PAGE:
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dc.contributor.advisorChairperson, Graduate Committee: Stephanie A. Ewingen
dc.contributor.authorJohnston, Carmel Eliiseen
dc.contributor.otherStephanie A. Ewing, Jennifer W. Harden, Paul C. Stoy, Ruth K. Varner, Kimberly P. Wickland, Joshua Koch, Christopher Fuller and Mark T. Jorgenson were co-authors of the article, '2.0 effect of permafrost thaw on CO 2 and CH 4 exchange in a western Alaska peatland chronosequence' submitted to the journal 'Environmental research letters' which is contained within this thesis.en
dc.contributor.otherStephanie A. Ewing, Merritt R. Turetsky, Jennifer W. Harden, A. David McGuire and Miriam Jones were co-authors of the article, '3.0 effect of recent permafrost thaw on the spatial distribution of CO 2 and CH 4 exchange in a western Alaska peatland' submitted to the journal 'Environmental research letters' which is contained within this thesis.en
dc.description.abstractMethane (CH 4) causes about 20% of greenhouse gas radiative forcing despite its relatively short lifetime (~10 y) and low concentration (1800 ppb) in the atmosphere. Wetlands are the largest natural source of CH 4, amounting to 22% of CH 4 production globally, with emission of CH 4-C by both diffusion and ebullition pathways. Permafrost peatlands store about 10% of permafrost C and 5% of global belowground C; hence CH 4- C emission with peatland permafrost thaw is of concern. We quantified temporal and spatial aspects of CH 4 and CO 2 emissions from northern peatlands using two approaches: (1) a ~1000 y thaw chronosequence in remote western Alaska (Innoko Flats Wildlife Refuge; May-September, 2011), and (2) lateral transects in intermediate age (~20-500 y) collapse-scar bog features at a well-instrumented site near Fairbanks, Alaska (Alaska Peatland Experiment (APEX)/Bonanza Creek Long Term Experimental Research site; June-September, 2012). At Innoko Flats, peak CH 4 production was observed in features aged 30-590 y since thaw, which had warmer soils than younger sites and shallower water tables than older sites. Average surface flux at these 30-590 y sites (+2.52 ± 0.98 mg CH 4-C m -2 hr -1) was greater than estimated ebullition flux (0.13 ± 0.05 mg CH 4-C m -2 hr -1) based on an observed rate of 0.78 ± 0.33 mL m -2 hr -1. Net ecosystem exchange of CO 2-C (NEE) did not differ among chronosequence features, and offset CH 4-C emissions by a factor of 2 to 400 when considered as 100-y global warming potential. At APEX, bogs reflecting <100 y since most recent thaw showed high variability in CH 4 exchange, but rates were generally consistent with levels at the Innoko 30-590 y sites (mean of 5.42 ± 1.16 mg CH 4-C m -2 hr -1). APEX bogs showed greater balance between CH 4-C efflux and CO 2-C influx, with CH 4-C fluxes offsetting 80-140% of NEE during the growing season when considered as 100-y global warming potential. We argue that CH 4 contributes most significantly to post-thaw C loss over timescales of decades to centuries in these northern peatlands.en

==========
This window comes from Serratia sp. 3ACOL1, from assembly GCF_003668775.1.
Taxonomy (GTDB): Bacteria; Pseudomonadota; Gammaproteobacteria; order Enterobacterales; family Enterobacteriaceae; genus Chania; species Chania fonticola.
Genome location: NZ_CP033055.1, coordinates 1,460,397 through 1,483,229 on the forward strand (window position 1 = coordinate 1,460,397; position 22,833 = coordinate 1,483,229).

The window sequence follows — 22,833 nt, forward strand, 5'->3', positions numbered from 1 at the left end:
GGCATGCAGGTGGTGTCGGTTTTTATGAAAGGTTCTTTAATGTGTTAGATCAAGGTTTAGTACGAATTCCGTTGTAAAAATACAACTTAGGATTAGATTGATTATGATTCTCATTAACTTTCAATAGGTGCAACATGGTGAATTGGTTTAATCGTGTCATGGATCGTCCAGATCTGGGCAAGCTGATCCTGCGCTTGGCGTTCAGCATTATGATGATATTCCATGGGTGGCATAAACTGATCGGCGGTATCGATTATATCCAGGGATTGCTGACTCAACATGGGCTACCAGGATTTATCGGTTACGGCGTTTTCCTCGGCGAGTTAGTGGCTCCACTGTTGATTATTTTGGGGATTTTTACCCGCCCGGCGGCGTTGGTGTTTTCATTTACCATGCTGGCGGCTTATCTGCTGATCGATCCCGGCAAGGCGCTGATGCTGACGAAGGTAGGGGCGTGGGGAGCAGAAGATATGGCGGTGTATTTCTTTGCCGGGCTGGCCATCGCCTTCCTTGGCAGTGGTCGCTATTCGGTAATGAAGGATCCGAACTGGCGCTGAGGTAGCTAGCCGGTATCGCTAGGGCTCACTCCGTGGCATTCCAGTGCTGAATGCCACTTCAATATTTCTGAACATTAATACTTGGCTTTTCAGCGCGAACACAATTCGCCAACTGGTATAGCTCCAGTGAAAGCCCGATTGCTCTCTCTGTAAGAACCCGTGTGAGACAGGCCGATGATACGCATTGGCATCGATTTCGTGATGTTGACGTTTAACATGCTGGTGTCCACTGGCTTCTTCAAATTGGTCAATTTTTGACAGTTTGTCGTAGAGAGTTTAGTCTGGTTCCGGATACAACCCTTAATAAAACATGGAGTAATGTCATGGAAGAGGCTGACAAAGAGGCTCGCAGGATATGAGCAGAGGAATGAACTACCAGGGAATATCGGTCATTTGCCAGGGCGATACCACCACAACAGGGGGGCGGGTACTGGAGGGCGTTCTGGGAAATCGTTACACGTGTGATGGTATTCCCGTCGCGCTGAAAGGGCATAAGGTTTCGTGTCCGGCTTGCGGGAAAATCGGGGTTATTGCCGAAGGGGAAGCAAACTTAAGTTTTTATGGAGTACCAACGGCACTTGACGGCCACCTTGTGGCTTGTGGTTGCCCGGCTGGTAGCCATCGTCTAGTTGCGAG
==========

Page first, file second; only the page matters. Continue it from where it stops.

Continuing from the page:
dc.publisherMontana State University - Bozeman, College of Agricultureen
dc.subject.lcshCarbon dioxideen
dc.subject.lcshClimatic changesen
dc.titleEffect of permafrost thaw on methane and carbon dioxide exchange in two western Alaska peatlandsen
dc.rights.holderCopyright 2013 by Carmel Eliise Johnstonen
thesis.catalog.ckey2737186en, Graduate Committee: Jennifer W. Harden; Paul C. Stoy.en Resources & Environmental Sciences.en
mus.relation.departmentLand Resources & Environmental Sciences.en_US

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